Address in the Debate: Budget Vote 27 - Economic Development by the UDM President (23 March 2010)
Mister Speaker and honourable Members
In the past 15 years we have failed to significantly change the Apartheid economic framework, which locked the majority of black South Africans out of the economy.
We need to guard against repeating past mistakes – since 1994 we’ve seen various ministers introducing different economic policies; first it was the RDP, then GEAR, then ASGISA... now we are getting invitations to attend a dialogue on the “Next Economy”. This continuous changing of economic policies whenever a new minister is appointed is not helpful, nor should it be the victim of ideological battles between the ruling party and its alliance partners.
Often the only beneficiaries in this process are the consultants who develop so-called new policies, which only end up gathering dust in Government offices while poverty persists.
What we need is an Economic Indaba where a genuinely representative council of South Africans can plot our economic path. The objective of such an Indaba, first and foremost, must be to create a meaningful and genuine role for all black South Africans in the economy. To achieve this it would be necessary to review the progress made since 1994 and identify any inherent defects in the overall economic approach. Such a review must particularly investigate whether some of the sunset-clauses agreed to between the National Party and the ANC – especially surrounding questions of property and land – have played a role in slow economic reform. Such an Indaba could consider whether we need to rearrange our priorities, for instance to prioritise the integration and upgrade of townships and former homeland infrastructure with the rest of the country.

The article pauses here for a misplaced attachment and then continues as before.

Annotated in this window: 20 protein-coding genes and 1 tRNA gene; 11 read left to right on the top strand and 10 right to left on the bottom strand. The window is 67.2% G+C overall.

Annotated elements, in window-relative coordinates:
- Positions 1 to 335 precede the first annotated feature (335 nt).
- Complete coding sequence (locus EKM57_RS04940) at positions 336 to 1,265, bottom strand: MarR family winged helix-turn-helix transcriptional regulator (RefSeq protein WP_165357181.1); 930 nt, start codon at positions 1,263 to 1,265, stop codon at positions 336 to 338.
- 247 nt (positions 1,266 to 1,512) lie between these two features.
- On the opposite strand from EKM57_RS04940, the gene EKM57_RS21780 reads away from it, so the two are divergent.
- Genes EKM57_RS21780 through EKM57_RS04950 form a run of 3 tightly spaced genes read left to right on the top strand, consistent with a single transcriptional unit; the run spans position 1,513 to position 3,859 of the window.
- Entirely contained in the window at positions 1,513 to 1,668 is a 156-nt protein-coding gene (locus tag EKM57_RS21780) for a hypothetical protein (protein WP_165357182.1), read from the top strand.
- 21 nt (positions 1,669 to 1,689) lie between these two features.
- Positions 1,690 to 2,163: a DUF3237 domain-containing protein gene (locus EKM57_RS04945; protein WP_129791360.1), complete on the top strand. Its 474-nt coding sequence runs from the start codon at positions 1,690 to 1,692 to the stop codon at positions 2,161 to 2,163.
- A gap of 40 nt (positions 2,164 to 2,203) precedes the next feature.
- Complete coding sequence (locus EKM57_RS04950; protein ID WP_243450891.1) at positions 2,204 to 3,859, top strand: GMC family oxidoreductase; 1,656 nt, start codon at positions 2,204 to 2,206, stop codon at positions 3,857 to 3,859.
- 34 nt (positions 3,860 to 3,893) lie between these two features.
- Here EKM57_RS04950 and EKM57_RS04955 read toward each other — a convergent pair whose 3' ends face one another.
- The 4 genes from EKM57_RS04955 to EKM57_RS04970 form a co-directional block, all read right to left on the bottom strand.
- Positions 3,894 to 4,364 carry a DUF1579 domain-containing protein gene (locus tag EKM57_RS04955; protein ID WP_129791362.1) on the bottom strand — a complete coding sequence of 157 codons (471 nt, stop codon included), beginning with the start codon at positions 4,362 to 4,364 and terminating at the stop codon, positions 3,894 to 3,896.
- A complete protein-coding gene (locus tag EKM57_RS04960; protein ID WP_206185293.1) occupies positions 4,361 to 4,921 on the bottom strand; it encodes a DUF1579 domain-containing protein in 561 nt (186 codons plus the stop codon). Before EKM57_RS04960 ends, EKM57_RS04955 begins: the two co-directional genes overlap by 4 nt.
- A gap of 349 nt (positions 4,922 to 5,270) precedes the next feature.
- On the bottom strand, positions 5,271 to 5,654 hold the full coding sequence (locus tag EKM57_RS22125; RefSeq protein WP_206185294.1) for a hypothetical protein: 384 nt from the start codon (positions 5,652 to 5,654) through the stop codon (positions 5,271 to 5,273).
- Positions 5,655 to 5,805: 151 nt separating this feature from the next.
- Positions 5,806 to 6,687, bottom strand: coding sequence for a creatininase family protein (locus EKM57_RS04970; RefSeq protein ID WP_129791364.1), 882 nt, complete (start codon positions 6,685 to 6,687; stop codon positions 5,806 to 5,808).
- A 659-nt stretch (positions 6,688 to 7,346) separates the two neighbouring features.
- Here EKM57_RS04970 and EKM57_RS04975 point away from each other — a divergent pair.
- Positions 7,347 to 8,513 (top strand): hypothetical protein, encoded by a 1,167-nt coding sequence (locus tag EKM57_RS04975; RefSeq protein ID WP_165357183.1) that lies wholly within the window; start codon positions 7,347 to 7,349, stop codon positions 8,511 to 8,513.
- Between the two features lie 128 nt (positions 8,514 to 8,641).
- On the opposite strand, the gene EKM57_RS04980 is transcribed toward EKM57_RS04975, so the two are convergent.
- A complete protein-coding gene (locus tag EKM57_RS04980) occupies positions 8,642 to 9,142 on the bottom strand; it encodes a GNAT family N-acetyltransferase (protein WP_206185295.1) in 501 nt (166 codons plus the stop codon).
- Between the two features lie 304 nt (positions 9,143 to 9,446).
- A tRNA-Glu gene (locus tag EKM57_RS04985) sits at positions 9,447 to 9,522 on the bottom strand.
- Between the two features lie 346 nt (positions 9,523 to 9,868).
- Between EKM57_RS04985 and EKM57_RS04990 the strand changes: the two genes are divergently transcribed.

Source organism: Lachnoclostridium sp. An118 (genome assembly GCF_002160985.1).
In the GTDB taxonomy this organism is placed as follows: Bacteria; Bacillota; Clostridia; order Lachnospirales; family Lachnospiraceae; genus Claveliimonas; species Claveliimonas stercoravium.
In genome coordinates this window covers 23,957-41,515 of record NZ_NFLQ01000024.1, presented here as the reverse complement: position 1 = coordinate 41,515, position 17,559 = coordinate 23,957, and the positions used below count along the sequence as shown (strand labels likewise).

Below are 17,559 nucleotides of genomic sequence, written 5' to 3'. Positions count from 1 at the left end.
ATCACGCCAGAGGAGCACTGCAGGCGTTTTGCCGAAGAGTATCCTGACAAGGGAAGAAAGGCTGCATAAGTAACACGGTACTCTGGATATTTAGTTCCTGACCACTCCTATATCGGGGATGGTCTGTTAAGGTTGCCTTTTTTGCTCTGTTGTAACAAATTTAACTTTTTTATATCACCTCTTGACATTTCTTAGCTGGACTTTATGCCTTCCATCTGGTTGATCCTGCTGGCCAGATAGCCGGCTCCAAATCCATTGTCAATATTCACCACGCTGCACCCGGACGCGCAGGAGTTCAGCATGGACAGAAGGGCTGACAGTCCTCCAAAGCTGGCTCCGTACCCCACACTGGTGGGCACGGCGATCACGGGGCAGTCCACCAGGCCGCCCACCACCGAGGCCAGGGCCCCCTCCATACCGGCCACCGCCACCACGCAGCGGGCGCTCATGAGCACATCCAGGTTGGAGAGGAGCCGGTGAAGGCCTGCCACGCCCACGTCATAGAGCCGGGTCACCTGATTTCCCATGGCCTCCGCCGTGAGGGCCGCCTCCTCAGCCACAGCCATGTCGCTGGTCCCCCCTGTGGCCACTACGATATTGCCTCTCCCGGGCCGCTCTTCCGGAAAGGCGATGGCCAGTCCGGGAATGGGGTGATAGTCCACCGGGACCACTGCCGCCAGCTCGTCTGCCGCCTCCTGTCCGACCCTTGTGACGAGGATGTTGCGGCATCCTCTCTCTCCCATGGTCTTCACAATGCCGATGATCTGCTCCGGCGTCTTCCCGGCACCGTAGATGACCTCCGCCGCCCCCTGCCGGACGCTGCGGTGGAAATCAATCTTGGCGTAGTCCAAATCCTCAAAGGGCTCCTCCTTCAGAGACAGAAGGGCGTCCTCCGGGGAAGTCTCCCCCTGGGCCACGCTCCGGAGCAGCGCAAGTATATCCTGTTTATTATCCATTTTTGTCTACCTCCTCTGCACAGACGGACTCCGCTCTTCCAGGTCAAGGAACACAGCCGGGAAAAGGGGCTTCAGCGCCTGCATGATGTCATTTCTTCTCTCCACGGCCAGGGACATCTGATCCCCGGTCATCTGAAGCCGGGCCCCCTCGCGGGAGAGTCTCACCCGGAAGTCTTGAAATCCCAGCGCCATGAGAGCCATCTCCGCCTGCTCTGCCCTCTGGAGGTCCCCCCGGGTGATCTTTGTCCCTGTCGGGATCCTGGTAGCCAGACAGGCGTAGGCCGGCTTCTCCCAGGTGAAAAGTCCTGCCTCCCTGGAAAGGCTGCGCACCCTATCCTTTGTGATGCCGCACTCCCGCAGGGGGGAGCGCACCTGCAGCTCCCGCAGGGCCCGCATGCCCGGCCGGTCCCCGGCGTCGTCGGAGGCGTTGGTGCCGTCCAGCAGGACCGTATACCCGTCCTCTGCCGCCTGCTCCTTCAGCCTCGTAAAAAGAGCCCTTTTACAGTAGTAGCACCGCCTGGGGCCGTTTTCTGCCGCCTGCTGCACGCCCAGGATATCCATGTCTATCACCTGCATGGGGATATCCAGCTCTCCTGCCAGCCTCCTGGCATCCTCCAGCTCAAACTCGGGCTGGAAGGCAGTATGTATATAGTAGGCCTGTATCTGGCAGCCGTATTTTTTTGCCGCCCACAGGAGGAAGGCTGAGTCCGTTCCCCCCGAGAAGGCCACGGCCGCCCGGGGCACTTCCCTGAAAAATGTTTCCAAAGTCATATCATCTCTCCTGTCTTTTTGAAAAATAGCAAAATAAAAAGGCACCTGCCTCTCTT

At such a National Indaba South Africans would have an opportunity to deliberate on questions such as the nationalisation of mines, or whether these calls are merely the last desperate bid of BEE mining magnates for a bailout by the state? Indeed we need a proper audit of our resources and who manages them for future generations; not the current situation where there seems to be a free-for-all of looting the state resources.
Already we see the signs of widespread frustration in many communities. A radical economic transformation has to occur within acceptable timeframes that can avert the type of a social explosion that the CODESA negotiations succeeded in avoiding.
I thank you.